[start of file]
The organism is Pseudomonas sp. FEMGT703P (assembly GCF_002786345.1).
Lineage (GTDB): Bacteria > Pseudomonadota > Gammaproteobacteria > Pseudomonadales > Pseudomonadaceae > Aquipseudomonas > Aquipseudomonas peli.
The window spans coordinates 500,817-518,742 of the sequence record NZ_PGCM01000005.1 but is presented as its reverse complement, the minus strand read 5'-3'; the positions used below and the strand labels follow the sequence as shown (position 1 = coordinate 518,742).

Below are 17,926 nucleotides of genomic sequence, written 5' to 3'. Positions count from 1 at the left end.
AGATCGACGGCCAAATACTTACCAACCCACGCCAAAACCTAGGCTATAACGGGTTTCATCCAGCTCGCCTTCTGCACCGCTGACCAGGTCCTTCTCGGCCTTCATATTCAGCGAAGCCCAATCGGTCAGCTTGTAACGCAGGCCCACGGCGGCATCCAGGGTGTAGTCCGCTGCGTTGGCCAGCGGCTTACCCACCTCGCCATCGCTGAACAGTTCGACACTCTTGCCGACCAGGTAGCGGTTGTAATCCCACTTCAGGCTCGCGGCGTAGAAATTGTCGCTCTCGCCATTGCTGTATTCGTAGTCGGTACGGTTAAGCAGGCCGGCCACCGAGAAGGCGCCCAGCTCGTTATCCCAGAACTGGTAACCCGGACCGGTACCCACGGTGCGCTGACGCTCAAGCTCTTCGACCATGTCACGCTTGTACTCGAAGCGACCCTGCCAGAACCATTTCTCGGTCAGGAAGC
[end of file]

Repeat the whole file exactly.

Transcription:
The organism is Pseudomonas sp. FEMGT703P (assembly GCF_002786345.1).
Lineage (GTDB): Bacteria > Pseudomonadota > Gammaproteobacteria > Pseudomonadales > Pseudomonadaceae > Aquipseudomonas > Aquipseudomonas peli.
The window spans coordinates 500,817-518,742 of the sequence record NZ_PGCM01000005.1 but is presented as its reverse complement, the minus strand read 5'-3'; the positions used below and the strand labels follow the sequence as shown (position 1 = coordinate 518,742).

Below are 17,926 nucleotides of genomic sequence, written 5' to 3'. Positions count from 1 at the left end.
AGATCGACGGCCAAATACTTACCAACCCACGCCAAAACCTAGGCTATAACGGGTTTCATCCAGCTCGCCTTCTGCACCGCTGACCAGGTCCTTCTCGGCCTTCATATTCAGCGAAGCCCAATCGGTCAGCTTGTAACGCAGGCCCACGGCGGCATCCAGGGTGTAGTCCGCTGCGTTGGCCAGCGGCTTACCCACCTCGCCATCGCTGAACAGTTCGACACTCTTGCCGACCAGGTAGCGGTTGTAATCCCACTTCAGGCTCGCGGCGTAGAAATTGTCGCTCTCGCCATTGCTGTATTCGTAGTCGGTACGGTTAAGCAGGCCGGCCACCGAGAAGGCGCCCAGCTCGTTATCCCAGAACTGGTAACCCGGACCGGTACCCACGGTGCGCTGACGCTCAAGCTCTTCGACCATGTCACGCTTGTACTCGAAGCGACCCTGCCAGAACCATTTCTCGGTCAGGAAGC